- By Kevin McCarthy
Some will disagree, but with three rounds left, Super Rugby Pacific isn’t actually too shabby as a competition.
It’s not a patch on Super 12 in its pomp of course, but much more coherent than the weirdness of skewed national conferences.
There’s no South Africa, but already Fijian Drua are starting to create a little High Veldt on their home patch.
Australia needs to lift its overall standard, and All Black rest requirements in a world cup year are bedevilling top Kiwi sides.
But on the plus side, there is a genuine tight race at the top for key finals placings, and it would be a brave person to predict the final top 4 at this moment.
We’ve had a few upsets, and a few top games.
Naysayers will again bemoan the fact that 8 of the 12 teams can make the quarters or better. Then again, making the top 8 is essentially the brand aspiration of the Warriors in that other code. They seem to still draw plenty of support for aspiring to mediocrity.
The idea however that Super Rugby is too easy for teams to stay alive in does fly in the face of evidence that if you ain’t in the top four or higher by the end, then basically you are just competing to survive one or two weeks longer in the finals – because you aren’t going to win the big prize.
The upside, as I’ve pointed out before, is that it does give teams something to play for, and fans to hope for, late into the regular season.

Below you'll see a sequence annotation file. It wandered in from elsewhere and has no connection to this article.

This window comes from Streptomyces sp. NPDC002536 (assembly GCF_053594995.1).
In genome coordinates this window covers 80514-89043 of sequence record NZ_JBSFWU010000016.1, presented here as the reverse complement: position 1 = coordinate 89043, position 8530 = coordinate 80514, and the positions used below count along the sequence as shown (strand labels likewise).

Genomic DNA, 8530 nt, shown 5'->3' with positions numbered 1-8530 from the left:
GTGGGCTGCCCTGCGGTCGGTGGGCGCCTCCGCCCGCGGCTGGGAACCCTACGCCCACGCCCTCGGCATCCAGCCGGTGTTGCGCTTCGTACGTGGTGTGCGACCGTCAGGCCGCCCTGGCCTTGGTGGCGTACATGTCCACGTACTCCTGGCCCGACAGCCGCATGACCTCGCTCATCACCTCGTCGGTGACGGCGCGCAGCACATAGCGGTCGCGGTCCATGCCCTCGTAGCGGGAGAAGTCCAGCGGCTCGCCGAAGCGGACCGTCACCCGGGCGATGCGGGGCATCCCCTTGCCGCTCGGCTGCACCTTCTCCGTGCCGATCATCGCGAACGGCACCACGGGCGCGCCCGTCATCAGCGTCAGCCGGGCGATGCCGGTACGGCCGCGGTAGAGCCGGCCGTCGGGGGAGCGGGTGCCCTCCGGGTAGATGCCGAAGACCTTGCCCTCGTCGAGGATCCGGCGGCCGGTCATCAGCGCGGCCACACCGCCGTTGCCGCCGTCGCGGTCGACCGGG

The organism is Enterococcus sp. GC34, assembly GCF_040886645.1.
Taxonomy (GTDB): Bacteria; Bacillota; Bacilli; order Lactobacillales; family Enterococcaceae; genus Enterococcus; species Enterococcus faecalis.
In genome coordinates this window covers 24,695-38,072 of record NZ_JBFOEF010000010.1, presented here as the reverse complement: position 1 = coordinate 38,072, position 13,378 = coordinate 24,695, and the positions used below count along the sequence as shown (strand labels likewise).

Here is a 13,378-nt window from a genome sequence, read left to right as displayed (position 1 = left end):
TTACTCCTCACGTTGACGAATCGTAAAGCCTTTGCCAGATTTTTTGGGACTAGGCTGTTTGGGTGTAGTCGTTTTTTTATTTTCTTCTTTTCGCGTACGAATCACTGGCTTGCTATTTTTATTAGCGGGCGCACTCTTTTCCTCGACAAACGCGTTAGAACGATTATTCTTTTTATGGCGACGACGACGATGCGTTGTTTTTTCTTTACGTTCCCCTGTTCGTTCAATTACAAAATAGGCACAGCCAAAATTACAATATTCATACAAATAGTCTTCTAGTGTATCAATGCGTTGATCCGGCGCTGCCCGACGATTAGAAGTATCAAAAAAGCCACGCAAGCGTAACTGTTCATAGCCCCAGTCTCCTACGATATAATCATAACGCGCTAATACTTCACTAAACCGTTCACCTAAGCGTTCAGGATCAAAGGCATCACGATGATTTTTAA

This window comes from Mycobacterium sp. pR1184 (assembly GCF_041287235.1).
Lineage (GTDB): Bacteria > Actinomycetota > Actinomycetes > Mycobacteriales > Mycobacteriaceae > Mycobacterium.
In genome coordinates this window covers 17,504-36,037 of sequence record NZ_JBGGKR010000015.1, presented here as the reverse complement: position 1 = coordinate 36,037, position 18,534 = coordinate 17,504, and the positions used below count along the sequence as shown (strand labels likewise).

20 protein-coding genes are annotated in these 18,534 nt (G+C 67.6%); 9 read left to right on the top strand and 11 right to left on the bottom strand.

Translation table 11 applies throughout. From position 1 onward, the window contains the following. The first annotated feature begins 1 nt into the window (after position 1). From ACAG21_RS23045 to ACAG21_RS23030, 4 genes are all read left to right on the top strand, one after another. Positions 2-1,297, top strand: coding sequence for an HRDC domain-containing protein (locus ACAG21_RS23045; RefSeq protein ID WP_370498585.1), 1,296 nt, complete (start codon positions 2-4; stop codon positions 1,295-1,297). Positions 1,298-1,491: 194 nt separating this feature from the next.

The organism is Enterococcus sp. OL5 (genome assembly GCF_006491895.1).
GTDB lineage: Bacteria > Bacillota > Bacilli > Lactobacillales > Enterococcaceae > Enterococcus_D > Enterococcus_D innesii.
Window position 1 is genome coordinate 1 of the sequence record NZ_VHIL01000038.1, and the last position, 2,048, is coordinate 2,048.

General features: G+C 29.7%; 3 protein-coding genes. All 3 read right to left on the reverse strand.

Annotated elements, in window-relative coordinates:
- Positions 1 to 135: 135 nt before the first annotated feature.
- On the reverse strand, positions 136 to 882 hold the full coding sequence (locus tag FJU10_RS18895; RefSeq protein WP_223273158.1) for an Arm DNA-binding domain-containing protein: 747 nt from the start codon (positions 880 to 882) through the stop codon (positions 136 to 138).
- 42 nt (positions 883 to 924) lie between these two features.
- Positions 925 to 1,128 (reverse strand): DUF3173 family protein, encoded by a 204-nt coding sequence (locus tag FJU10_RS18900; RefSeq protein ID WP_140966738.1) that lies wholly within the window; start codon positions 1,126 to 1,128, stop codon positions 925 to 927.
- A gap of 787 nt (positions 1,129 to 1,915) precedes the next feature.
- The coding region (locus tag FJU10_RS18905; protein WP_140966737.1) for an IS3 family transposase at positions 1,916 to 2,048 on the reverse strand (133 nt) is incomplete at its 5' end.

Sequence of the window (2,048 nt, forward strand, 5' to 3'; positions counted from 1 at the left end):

Overall, however, is not too shabby good enough as a rating? What we would like is a stellar competition, very even, and unpredictable, with the best on show every week.
But that’s not something the structure of the comp alone can achieve. Stability after so much instability is I would say a desirable goal.
As for our beloved Hurricanes, they are where they are. It would be nice to have notched another win along the way, but at least they know they have three successive challenges. If they aren’t up for that, then they would come a cropper in the finals anyway.
The optimist in me says they can beat the Blues away and the Crusaders at home – but not the Chiefs this weekend.
As for the Canes’ team, it does seem odd timing to have three stars sit out. But this must have been worked out way before, rather than on the fly.
If it’s a case of our coaches getting too clever with the strategizing, then we should remember the Miracle of 2016 started when the Lions decided to take a B-side to their last game in Argentina and came a massive cropper. Without that, we’d in all likelihood still be seeking a first Super title.
Intriguing to see that the under-20s rugby world cup will see the debut of the smart ball.
Tracked by sensors at up to 20 times per second, it’s meant to tell us where the ball is in all those contentious things like forward passes.
Rugby will need to come up with a name for when the system intervenes and makes a call.
Can I suggest we call it the Wayne? For no reason.
Yes, I know, I’ve got to let it go. It’s not why the All Blacks lost in Cardiff.
Still, the Wayne, I kind of like it.
Hurricanes team to play the Chiefs:
1 Xavier Numia
2 Jacob Devery
3 Owen Franks
4 James Blackwell
5 Isaia Walker-Leawere
6 Devan Flanders
7 Du’Plessis Kirifi
8 Brayden Iose
9 Cam Roigard
10 Aidan Morgan
11 Kini Naholo
12 Peter Umaga-Jensen
13 Billy Proctor
14 Julian Savea ©
15 Josh Moorby
16 Hame Faiva
17 Tevita Mafileo
18 Pasilio Tosi
19 Justin Sangster
20 Caleb Delany
21 Jamie Booth
22 Riley Hohepa
23 Salesi Rayasi
Unavailable for selection and All Blacks rest: Ruben Love, Tyler Laubscher, Reed Prinsep, TJ Perenara, Brett Cameron, Bailyn Sullivan, Dane Coles, Asafo Aumua, Ardie Savea, Tyrel Lomax, Jordie Barrett
Unavailable due to New Zealand under-20s commitments: Siale Lauaki, Peter Lakai, Cooper Flanders, Jordi Viljoen, Hunter Morrison, Harry Godfrey